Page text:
The Tower of Living and Dying by Anna Smith Spark

The Tower of Living and Dying book cover
Rating 9.1/10
This continues to show off Spark’s poetic and gorgeous prose, which is like a fine wine mixed with barbed wire and rusty saws.

First off, I'd like to thank Hachette Audio, the author, Colin Mace, and Meriel Rosenkranz for an advanced listening copy (ALC) of The Tower of Living and Dying in exchange for an honest review. Receiving this ALC in no way influences my thoughts or opinions on the novel.

I can’t start off this review without stating a couple of truths:

The Court of Broken Knives (Empires of Dust #1) was one of the most underrated books of 2017 in my humble opinion. Had Kings of the Wyld by Nicholas Eames not come out last year, it would’ve been my #1 read of 2017.

Colin Mace is quickly becoming one of my favorite narrators OF ALL TIME. Anything tied to his name, I must listen to. Simple as that. He does grimdark like no other and I'd highly suggest you check out this series, on top of Ed McDonald’s Raven’s Mark series and James Bennett’s Ben Garston novels if you enjoy audiobooks.

King Marith. Demon. Murderer. Death itself.
Queen Thalia. Former Priestess. Wife. Betrayer.

Both these characters come to embrace the power bestowed upon them and march to reclaim the throne they believe they are owed. Marith continues to gather followers in order to bulk up his ranks, killing any who do not worship at his feet. Thalia attempts to bring Marith to the light, believing there is still some good in him, but can slowly see the darkness quenching the light.

The city of Sorlost, once legendary, beautiful, and unconquered, a city where its inhabitants pissed gold and jewels, attempts to recover. Orhan leads the effort, but his past comes back to haunt him as his misdeeds have begun to spread like wildfire.

Spark has a unique voice, one that I believe is better listened to than being read. The pace at which her writing comes off of the pages can be a turn off to some but in my view, it adds greatly to the overall grittiness of the story she is portraying. The descriptive information dumps during battles, where certain words are often repeated two or more times, will hammer home the intensity of war, the gruesomeness of death, and the scene uncovered by the flames of dragon’s breath.

While not as hard-hitting as its predecessor, this follow-up continues to show off Spark’s poetic and gorgeous prose, which is like a fine wine mixed with barbed wire and rusty saws. It is a story in which I will continue to look back upon, even after its finale, because of the richness of spoken word is eludes. I always think that I have heard and seen it all, the ways in which a man can be killed and the act described, but then Spark will throw me a curveball.

I, for one, cannot wait until the next installment. 2018 is continuing the trend that started in 2017 with fantastic fantasy debuts by giving us exactly what we asked for in their sequels, and Orbit is leading the charge with gusto.

- David Walters 9.2 / 10

Anna Smith Spark captures the dark heart of grimdark fiction with her poetical prose in this fantastically violent sequel to The Court of Broken Knives.

The Tower of Living and Dying begins exactly where its predecessor left off: with blood and death in vast quantities. Marith has really come into his own; he harnesses some dark force that makes him an indestructible killing machine. Men, armies, dragons alike fall before his sword and his fury. When he wields his blade, he is like a painter with a brush: the battlefield is his canvass and he is ready to cover it in blood. He does not fight like a normal man but is driven by some maniacal savagery that pummels every foe he faces into the ground. Nothing can stop him, except, perhaps, himself.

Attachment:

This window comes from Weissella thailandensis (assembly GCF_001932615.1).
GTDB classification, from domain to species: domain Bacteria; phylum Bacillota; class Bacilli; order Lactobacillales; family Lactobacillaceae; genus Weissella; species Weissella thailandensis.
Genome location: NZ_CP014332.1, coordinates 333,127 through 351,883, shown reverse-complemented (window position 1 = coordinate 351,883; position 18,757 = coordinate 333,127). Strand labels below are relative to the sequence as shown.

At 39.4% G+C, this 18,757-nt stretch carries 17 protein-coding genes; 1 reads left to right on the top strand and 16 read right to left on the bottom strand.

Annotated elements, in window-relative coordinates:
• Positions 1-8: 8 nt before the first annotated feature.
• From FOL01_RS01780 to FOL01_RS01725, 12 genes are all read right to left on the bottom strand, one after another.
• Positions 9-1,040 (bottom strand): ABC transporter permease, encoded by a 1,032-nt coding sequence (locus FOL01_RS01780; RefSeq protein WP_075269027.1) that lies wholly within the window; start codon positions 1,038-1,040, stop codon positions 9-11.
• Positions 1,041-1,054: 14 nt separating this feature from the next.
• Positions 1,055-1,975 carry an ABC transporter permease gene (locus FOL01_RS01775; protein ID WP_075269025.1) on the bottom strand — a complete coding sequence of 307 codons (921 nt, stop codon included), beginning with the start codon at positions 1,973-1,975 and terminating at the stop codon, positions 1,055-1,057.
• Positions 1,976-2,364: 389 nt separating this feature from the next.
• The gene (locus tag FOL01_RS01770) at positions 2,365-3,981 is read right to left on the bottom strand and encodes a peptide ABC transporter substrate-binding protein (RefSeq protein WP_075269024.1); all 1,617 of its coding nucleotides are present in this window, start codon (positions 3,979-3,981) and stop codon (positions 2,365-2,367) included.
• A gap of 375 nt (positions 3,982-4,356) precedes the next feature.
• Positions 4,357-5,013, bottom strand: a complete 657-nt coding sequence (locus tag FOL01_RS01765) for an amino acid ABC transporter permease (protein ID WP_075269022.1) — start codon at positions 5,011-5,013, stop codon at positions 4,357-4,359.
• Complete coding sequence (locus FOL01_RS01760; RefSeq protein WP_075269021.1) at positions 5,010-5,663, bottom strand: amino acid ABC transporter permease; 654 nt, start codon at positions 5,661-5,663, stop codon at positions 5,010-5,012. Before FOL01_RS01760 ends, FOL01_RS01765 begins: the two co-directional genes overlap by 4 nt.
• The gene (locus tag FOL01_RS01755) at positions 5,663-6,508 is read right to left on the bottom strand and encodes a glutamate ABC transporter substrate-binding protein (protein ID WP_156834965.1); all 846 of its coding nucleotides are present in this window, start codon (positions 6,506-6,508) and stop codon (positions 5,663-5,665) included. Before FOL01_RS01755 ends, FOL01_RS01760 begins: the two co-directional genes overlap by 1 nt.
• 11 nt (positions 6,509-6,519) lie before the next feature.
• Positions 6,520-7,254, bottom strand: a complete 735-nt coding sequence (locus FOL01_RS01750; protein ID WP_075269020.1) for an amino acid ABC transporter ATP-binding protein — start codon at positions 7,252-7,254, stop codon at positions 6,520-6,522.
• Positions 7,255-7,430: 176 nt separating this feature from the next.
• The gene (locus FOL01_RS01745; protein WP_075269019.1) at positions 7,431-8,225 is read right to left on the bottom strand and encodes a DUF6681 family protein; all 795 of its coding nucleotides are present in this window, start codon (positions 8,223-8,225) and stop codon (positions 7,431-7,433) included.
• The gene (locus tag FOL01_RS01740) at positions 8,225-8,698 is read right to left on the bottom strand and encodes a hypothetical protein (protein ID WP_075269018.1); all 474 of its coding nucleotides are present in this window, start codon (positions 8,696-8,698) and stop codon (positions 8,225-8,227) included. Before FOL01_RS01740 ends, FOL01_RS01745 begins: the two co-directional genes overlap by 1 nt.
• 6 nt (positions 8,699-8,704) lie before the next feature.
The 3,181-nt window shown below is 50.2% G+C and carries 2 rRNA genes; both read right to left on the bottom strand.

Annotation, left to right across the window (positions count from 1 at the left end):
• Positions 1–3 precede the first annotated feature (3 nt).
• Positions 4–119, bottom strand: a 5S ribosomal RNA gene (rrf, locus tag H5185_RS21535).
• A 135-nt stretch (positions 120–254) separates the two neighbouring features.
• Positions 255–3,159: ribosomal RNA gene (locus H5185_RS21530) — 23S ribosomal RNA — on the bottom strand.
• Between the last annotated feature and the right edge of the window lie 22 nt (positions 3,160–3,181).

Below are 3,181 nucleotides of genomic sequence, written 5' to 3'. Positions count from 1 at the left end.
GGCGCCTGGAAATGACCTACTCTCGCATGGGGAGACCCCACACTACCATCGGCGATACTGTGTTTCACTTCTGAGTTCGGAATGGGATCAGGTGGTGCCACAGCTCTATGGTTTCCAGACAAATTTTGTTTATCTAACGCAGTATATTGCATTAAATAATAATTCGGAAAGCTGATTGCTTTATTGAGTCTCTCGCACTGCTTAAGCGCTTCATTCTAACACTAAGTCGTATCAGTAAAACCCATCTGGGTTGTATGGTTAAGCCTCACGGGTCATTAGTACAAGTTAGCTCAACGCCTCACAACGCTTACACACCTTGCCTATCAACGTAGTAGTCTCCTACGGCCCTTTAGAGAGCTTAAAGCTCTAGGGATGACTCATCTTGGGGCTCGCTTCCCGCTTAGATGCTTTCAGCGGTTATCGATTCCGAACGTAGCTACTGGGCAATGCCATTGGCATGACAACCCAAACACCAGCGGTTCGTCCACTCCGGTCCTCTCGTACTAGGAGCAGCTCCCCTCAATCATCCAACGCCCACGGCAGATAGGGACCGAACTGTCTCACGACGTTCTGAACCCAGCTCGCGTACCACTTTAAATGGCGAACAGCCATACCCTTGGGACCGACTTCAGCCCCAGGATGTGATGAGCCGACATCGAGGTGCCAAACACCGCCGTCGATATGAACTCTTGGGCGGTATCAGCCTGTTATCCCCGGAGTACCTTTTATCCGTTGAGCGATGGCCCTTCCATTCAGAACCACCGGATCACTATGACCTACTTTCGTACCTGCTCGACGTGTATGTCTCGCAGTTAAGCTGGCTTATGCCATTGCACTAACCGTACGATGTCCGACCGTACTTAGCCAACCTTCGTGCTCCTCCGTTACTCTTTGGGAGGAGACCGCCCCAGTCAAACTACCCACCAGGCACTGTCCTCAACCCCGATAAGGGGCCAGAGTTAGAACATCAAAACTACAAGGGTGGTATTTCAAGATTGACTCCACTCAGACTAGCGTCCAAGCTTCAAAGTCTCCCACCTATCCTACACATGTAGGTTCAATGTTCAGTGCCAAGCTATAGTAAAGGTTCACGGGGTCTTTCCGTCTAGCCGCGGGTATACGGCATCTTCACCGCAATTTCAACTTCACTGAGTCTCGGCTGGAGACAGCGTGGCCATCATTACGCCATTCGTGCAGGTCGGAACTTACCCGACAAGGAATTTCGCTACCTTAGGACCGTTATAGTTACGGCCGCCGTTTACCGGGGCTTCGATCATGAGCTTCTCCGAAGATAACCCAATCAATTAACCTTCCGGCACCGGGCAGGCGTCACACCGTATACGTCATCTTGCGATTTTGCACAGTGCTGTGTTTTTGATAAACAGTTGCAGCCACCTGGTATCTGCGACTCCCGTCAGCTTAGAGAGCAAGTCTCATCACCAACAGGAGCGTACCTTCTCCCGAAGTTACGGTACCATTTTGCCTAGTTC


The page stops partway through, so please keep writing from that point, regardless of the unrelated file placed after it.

His biggest weakness is his mind. He is plagued by several mental health problems and he uses drugs to switch them off and keep his daemons at bay. For a long time, he has denied what he is. He has denied what he can do. He is now a King and he is ready to conquer the world. As a character, I find him fascinating to read about. In a weird way, I think he secretly wants to be good. He absolutely hates himself and everything he does. There are glimpses of humanity in him, but they are overshadowed by this dark force that drives him. As the series goes on, more about his history is revealed and it becomes easier to understand why he is like he is. There are still a few questions to be answered though. 

Like all second books in a trilogy, this one is a vessel to reach the third. There’s a lot of set up here. Marith has strong ambitions and there isn’t really anyone who can oppose him. He is unmatched and his only equal is the one he loves most in the world: his queen. She is shocked by his behaviour too, though her history is just as bloody and violent as his. The love he bares her is one of his only redeeming features, and it has grown across books. It has an obsessive, possessive and unhealthy quality to it. And, I must say, I don’t think it will end well. It’s a dangerous relationship. It will end with blood, I think. 

So, this is another strong book in a very strong series. The plot and characters have developed tremendously, and Anna Smith Spark has retained her sharp edge when writing combat scenes. It’s a pleasure to read, and in my opinion one of the best trilogies released in recent years. The House of Sacrifice looks like it’s going to be quite explosive. 

I’m very excited to see how this will end. For now though this is a solid 9.0 /10.

- Sean Barrs

This The Tower of Living and Dying book review was written by and Sean Barrs

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